Word of the DayTuesday, October 14, 2003
\ser-uh-BRAY-shuhn\ , noun;
The act or product of thinking; the use of the power of reason; mental activity; thought.
Generally, to the 2 1/2-year-old apple of her parents' eye, who bravely negotiates her ABC's, the recitation must seem, if anything other than pure nonsense, more like a physical task -- like rafting a river or running a steeplechase -- than cerebration.
-- Daniel Menaker, "Lletters for Yyoungsters", New York Times, November 9, 1986
Celebration of cerebration is not what the public wants. Indeed, the opposite is probably true. We are suspicious of excessive smartness.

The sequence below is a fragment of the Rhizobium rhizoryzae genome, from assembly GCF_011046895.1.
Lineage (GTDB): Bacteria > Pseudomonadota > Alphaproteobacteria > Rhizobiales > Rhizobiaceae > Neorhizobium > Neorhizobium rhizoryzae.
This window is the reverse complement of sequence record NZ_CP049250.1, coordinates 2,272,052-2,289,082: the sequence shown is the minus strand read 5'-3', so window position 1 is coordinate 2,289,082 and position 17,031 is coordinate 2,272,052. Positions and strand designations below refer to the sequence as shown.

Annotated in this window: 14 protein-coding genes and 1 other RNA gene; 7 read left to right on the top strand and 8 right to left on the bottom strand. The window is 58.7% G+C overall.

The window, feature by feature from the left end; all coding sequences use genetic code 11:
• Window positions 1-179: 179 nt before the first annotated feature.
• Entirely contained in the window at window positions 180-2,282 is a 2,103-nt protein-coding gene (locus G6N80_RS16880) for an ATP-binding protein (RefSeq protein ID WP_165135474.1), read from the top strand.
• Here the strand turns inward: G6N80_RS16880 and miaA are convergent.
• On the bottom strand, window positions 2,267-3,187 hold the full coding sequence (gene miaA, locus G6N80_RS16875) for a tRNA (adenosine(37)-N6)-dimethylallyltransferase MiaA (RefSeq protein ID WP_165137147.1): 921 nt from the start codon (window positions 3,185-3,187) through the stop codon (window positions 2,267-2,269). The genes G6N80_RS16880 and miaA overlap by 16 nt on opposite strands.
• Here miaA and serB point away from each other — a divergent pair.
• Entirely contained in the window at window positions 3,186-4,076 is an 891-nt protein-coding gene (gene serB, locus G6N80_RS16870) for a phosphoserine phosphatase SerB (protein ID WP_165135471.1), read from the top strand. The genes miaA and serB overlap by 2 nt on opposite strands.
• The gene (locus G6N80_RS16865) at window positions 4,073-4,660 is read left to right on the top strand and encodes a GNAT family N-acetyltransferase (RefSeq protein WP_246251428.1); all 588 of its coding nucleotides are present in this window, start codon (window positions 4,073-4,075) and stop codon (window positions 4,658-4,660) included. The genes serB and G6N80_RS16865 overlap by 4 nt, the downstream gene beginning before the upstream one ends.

-- David R. Slavitt, "You Can Go Holmes Again", New York Times, October 17, 1993
Cerebration is ultimately derived from Latin cerebrum, "brain." The related verb cerebrate means "to use the power of reason; to think."
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